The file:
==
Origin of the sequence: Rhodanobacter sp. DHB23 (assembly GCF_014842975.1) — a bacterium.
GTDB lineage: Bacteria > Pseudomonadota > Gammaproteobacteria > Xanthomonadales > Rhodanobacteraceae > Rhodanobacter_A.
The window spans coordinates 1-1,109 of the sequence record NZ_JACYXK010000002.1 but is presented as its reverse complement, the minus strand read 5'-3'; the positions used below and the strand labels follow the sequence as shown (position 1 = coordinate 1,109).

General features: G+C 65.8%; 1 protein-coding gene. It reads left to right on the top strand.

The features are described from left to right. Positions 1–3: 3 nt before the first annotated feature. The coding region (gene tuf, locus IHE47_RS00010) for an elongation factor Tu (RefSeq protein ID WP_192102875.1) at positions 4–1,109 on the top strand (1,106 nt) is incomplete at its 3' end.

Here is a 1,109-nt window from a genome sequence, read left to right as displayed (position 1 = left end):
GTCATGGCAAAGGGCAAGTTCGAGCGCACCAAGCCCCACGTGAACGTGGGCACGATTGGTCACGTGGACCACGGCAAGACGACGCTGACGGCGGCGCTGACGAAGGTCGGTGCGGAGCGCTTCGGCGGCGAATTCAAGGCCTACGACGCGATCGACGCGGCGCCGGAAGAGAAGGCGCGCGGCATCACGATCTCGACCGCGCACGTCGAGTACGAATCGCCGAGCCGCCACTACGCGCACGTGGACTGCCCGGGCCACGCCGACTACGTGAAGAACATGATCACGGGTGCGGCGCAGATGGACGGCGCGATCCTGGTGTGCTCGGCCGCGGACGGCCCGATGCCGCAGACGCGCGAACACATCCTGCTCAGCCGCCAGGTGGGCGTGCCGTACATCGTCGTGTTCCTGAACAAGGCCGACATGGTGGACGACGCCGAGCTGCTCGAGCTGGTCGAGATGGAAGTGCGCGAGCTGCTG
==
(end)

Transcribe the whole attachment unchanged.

Origin of the sequence: Rhodanobacter sp. DHB23 (assembly GCF_014842975.1) — a bacterium.
GTDB lineage: Bacteria > Pseudomonadota > Gammaproteobacteria > Xanthomonadales > Rhodanobacteraceae > Rhodanobacter_A.
The window spans coordinates 1-1,109 of the sequence record NZ_JACYXK010000002.1 but is presented as its reverse complement, the minus strand read 5'-3'; the positions used below and the strand labels follow the sequence as shown (position 1 = coordinate 1,109).

General features: G+C 65.8%; 1 protein-coding gene. It reads left to right on the top strand.

The features are described from left to right. Positions 1–3: 3 nt before the first annotated feature. The coding region (gene tuf, locus IHE47_RS00010) for an elongation factor Tu (RefSeq protein ID WP_192102875.1) at positions 4–1,109 on the top strand (1,106 nt) is incomplete at its 3' end.

Here is a 1,109-nt window from a genome sequence, read left to right as displayed (position 1 = left end):
GTCATGGCAAAGGGCAAGTTCGAGCGCACCAAGCCCCACGTGAACGTGGGCACGATTGGTCACGTGGACCACGGCAAGACGACGCTGACGGCGGCGCTGACGAAGGTCGGTGCGGAGCGCTTCGGCGGCGAATTCAAGGCCTACGACGCGATCGACGCGGCGCCGGAAGAGAAGGCGCGCGGCATCACGATCTCGACCGCGCACGTCGAGTACGAATCGCCGAGCCGCCACTACGCGCACGTGGACTGCCCGGGCCACGCCGACTACGTGAAGAACATGATCACGGGTGCGGCGCAGATGGACGGCGCGATCCTGGTGTGCTCGGCCGCGGACGGCCCGATGCCGCAGACGCGCGAACACATCCTGCTCAGCCGCCAGGTGGGCGTGCCGTACATCGTCGTGTTCCTGAACAAGGCCGACATGGTGGACGACGCCGAGCTGCTCGAGCTGGTCGAGATGGAAGTGCGCGAGCTGCTG